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18 July 2011

A little info about my job

I live and work in the Sunny city of Durban in the southern most tip of Africa in a country named South Africa. I am sure you have heard of it, maybe even visited or lived in it.
When I tell people that I work with tourists, I guess what goes through their minds is working in a travel agency, or maybe a hotel concierge. But the truth is, my job is a lot more fun than either of those careers , not that there is anything the matter with those.

Let me give you a little taste of the great job I have. I am a guide and advertiser for Horseback Beach Adventures.
For starters, it’s generally an afternoon only thing, which means unless I really have something planned, I get to sleep in. And being a holiday activity, its mostly a weekends thing. Then, I only deal with clients half of the time, the rest of the time I am dealing with animals.
So my work day usually starts with finding the one horse that lives close by in the homestead, putting a saddle and bridle onto him, and going out into the bundus to find the herd of 15 horses that graze out in the fields. It normally takes me about half an hour to find them and herd them back home. Once we get home, myself and the other guides get together and put out feed for all the horses in their stalls. They come in to eat and we start brushing them and getting them ready to be ridden while they are eating. As soon the horses are done eating we take them out to drink some water, then to the tying up area to put their saddles and bridles on.

By this time its close to 2pm and the clients have normally arrived. So we get them signed in and fit them with correctly fitting riding hats. When the clients (riders) originally booked in we assigned them each a horse according to their weights and any previous horse riding experience they may have had, so once they have their helmets on, we get them onto their assigned horse. Then comes the pre-flight pre-ride basic instructions and check, where we make sure that each rider is able to make their horse go, stop and turn. We don’t give all the in detailed instructions that professional horse riders need to know as 90% of our riders will not ride a horse again for the next few months up to a couple of years. However those that come again to us, we always endeavor to teach them something new.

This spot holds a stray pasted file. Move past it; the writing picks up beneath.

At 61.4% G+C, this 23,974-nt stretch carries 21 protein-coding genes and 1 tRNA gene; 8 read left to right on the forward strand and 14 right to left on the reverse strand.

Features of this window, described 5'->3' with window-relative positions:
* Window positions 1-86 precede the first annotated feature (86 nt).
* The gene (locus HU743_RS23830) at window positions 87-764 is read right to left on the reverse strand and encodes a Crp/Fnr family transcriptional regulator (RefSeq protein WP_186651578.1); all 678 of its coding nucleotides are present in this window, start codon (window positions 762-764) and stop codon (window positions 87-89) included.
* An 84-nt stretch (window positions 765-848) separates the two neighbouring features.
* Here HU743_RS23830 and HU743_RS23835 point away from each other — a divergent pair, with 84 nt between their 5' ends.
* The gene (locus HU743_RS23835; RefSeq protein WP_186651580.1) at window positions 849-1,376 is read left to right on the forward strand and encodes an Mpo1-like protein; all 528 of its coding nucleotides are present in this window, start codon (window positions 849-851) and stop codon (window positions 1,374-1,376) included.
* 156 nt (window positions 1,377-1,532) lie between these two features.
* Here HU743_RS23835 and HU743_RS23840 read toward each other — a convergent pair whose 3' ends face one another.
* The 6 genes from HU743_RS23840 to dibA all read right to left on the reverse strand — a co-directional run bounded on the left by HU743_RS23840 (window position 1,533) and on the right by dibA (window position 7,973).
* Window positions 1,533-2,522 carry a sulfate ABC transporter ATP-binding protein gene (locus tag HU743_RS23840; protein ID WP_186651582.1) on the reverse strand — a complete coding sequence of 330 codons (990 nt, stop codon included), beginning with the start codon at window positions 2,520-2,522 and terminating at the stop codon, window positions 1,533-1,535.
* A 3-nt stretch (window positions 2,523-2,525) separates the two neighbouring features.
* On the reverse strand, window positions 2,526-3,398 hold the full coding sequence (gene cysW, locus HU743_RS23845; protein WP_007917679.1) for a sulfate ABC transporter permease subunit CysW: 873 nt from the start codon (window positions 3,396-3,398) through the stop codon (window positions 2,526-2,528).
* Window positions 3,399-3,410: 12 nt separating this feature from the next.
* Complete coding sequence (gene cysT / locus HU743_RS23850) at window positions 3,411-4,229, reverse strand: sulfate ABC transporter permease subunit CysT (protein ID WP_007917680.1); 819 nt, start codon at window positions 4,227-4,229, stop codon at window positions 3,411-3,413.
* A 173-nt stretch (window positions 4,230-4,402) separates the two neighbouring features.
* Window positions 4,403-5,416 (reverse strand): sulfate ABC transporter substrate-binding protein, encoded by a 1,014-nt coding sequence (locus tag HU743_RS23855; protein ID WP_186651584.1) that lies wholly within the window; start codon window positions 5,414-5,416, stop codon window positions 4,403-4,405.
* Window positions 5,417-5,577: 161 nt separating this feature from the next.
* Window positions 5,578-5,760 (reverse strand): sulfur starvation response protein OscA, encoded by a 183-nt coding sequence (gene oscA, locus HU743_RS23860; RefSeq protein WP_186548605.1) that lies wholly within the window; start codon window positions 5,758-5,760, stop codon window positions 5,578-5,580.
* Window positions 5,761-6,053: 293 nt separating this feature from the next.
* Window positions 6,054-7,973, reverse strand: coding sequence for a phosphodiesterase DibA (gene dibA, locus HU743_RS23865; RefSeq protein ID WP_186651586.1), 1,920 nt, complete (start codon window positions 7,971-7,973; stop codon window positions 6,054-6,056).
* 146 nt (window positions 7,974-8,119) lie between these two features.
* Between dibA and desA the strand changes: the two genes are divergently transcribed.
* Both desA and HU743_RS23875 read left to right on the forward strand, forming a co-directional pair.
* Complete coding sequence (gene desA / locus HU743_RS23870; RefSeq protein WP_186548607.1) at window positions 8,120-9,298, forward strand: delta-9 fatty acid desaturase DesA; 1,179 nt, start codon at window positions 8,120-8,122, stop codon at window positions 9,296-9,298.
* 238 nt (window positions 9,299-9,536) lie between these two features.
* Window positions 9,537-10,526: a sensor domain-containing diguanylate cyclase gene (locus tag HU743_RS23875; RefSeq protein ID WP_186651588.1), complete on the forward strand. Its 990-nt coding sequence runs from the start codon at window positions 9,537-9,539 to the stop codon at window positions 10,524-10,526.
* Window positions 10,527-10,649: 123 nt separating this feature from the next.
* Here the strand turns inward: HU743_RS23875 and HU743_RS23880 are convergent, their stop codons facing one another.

Finally then it is time to hit the road! We ride out through a bush trail that most people who come are surprised exists in the Durban area, as this is supposedly a concrete jungle, but you just have to look a little deeper to notice. We often get to see various interesting birds, like Goliath Herons, Grey Herons, Crowned Cranes, Fish Eagles, Long Crested Eagles, Hammerkops, Brown Hooded Kingfishers, and many more. We also get to see small wildlife, the Vervet monkeys are commonly sighted everywhere in Durban, including on our rides, as well as sightings of Banded Mongoose and Nile Water Monitors (a small version of a crocodile that eats frogs and crabs).
All this time I’m chatting with the riders, it’s always nice meeting the new people from all over the world, also as guides we are constantly making sure all the riders are OK, keeping up with the group, not falling off and so on. We have to cross a road and go past a few small factories, but fortunately the horses are all so used the noises and traffic that we pass and so they don’t get frights too easily. And then just as suddenly as we entered the 500m of industrial area, we leave it into a calm park. It is just one of the diverse things that I so love about South Africa, and Durban in particular.
We pass through the park and onto a serene beach. There are often fishermen and
bathers there, but we all have the right to be on the beach and so we are friendly and courteous to all. If the riders have got enough experience, we pick up the pace, if not, we keep a calm and enjoyable walk along the beach. If it is as the right time of the year, we get sightings of dolphins and whales. At our halfway point we normally climb off to rest our legs and have some light refreshments. Then we take the saddles off the horses and take them down to the water’s edge where they like to roll in the sand and the shallows. And then we com home, in winter we normally get to see gorgeous sunsets on our way home.
Once we get home, we untack the horses, they have a roll and we put them back out to their paddocks.
And such is the basics of my job. But that is all I have time to describe for now. More to come soon on the various aspects and details of my job.

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